Banking giant Citibank has confirmed that credit card data of about 200,000 of its North American customers have been hacked, the latest in a string of cyber attacks.
High-profile banking analyst Richard Bove said the U.S. banking sector is entering into a “golden age.” The financial strategist at Rochdale Securities explains that banks have so flush cash on their balance sheets that corporate earnings will grow by 20 percent annually over the next few years.
Indeed, since the March 2009 market lows, banks have far outperformed the broader market. Since that trough, the S&P Financial Index and the KBW Bank Index have surged 164.5 percent and 172.8 percent, compared with a more pedestrian 89.8 percent gain for the S&P 500.
"There's so much cash in some of the banks in the United States that they're actually selling at below their cash value per share," Bove told CNBC. "For example, Citigroup (NYSE: C), Bank of America (NYSE: BAC), Bank of New York (NYSE: BK), State Street (NYSE: STT), Northern Trust (Nasdaq: NTRS)—they all sell at below their cash per share."
History repeats itself, Bove indicated.
“In 1990, the balance sheets of the banks were shaken up by the financial crisis that had existed before that time, and the same thing is going to happen now,” he noted.
Now, Bove believes, banks have such tremendous liquidity that can ultimately be put to use to generate further earnings growth – on the order of 20 percent annual profit gains over the next two to three years, far above industrial averages.
Bove cites that 28 percent of bank assets are in cash, non-performing loans are declining, and delinquencies have eased.
"Bad loans are coming down in the industry," Bove said. "Charge-offs are coming down. Essentially we're talking about ancient history."
Bove also rejected the notion that banks have driven their gains through the auspices of federal stimulus, citing that banks “don’t need” money from the government or the Federal reserve’s easy credit policies.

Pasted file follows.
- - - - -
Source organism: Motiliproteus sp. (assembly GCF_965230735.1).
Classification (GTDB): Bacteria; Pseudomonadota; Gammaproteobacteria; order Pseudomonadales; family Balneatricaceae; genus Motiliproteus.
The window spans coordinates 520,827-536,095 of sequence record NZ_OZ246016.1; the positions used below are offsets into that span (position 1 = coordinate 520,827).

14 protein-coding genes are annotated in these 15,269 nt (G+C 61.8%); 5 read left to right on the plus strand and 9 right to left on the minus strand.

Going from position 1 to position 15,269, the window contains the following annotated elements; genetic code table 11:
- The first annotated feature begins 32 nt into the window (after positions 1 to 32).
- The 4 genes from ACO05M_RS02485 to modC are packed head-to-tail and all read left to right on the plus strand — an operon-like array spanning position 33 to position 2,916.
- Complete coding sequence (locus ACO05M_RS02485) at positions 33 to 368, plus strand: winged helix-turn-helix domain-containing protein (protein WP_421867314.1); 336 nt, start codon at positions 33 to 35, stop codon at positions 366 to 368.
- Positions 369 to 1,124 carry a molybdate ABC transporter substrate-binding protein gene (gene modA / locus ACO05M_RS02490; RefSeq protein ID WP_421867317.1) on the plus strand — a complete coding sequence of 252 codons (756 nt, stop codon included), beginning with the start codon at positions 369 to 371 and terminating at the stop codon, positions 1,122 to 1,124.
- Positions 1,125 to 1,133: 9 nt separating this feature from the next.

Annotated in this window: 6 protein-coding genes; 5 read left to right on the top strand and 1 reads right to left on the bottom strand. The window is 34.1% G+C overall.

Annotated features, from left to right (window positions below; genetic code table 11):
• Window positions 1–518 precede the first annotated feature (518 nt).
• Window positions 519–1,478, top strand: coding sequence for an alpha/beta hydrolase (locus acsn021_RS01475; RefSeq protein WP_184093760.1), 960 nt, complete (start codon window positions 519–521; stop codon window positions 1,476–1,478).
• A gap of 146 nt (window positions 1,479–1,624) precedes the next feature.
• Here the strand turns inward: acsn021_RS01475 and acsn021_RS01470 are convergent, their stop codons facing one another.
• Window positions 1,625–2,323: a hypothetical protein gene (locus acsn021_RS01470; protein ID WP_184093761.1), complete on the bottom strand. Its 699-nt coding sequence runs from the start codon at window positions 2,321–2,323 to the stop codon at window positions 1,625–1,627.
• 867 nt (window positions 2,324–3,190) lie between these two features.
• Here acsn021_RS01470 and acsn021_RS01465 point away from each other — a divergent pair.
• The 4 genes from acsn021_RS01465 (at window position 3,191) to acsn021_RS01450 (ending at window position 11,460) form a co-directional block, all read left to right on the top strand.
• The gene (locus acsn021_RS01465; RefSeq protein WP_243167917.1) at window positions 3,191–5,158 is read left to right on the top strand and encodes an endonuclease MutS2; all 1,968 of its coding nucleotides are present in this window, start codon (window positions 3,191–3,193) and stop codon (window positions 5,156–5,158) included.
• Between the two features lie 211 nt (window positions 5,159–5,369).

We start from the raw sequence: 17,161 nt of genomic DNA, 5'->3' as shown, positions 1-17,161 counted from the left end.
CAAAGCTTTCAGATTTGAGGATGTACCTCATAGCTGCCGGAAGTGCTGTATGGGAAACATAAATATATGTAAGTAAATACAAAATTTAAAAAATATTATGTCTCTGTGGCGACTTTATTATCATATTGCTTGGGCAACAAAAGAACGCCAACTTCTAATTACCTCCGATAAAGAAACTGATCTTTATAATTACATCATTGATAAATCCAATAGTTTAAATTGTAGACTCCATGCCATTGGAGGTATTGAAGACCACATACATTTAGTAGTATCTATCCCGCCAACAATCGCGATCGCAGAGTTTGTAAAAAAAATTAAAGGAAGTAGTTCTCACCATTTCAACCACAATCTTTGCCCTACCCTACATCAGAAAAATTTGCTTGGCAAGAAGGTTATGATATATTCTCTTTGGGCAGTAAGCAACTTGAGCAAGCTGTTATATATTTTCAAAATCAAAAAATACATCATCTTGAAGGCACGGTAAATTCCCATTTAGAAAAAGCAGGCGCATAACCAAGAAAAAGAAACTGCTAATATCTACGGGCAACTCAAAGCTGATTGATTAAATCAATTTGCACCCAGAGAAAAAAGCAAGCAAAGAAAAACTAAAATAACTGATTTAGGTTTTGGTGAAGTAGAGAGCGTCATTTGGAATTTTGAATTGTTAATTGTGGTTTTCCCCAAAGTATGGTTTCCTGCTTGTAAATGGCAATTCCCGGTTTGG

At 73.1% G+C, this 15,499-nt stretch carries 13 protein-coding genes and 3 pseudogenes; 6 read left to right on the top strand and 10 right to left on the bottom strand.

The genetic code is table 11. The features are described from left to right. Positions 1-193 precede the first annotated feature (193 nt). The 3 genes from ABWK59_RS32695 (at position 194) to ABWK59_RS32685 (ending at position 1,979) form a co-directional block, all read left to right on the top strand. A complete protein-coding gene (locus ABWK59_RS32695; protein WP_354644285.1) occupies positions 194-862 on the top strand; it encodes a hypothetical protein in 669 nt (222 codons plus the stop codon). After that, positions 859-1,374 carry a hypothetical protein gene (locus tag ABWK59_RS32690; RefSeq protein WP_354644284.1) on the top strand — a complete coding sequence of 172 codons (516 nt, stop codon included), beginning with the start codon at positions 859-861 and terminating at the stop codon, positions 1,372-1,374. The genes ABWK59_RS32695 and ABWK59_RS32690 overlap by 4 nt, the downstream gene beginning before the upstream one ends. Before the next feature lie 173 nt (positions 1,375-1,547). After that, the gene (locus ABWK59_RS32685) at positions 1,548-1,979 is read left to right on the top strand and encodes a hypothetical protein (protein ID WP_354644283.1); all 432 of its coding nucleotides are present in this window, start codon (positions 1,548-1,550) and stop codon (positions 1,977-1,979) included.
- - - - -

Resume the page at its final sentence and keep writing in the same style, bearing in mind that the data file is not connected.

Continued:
“Over the last three years [since the crisis began] banks have raised $100-billion in the open market from investments in common equity; and increased by $76-billion the retained earnings of the industry,” he said.
"Banks have shifted out of loans… and increased their holdings of Treasuries and cash-like items. So, they've completely restructured their balance sheets.”
In addition, with the completion of the Dodd-Frank financial regulatory overhaul, banks will likely introduce new financial products that “no one is going to like but which are going to be very profitable for the banking industry."
Bove further rejected the idea that banks are facing tremendous liabilities arising from the ongoing foreclosure crisis.
"They're legal problems, not financial problems," he explained. "If you think about it, the banking industry is almost like the tobacco industry or the asbestos industry. And by that I mean, for the next five to seven years, they're going to have to allocate a big chunk of revenue simply to paying legal bills."
However, Bove doesn’t think that these ongoing legal expenses will seriously impact bank earnings.
Bove’s favorite picks in the sector include Citigroup, Goldman Sachs (NYSE: GS); Lazard (NYSE: LAZ); Bank of New York and Wells Fargo (NYSE: WFC).
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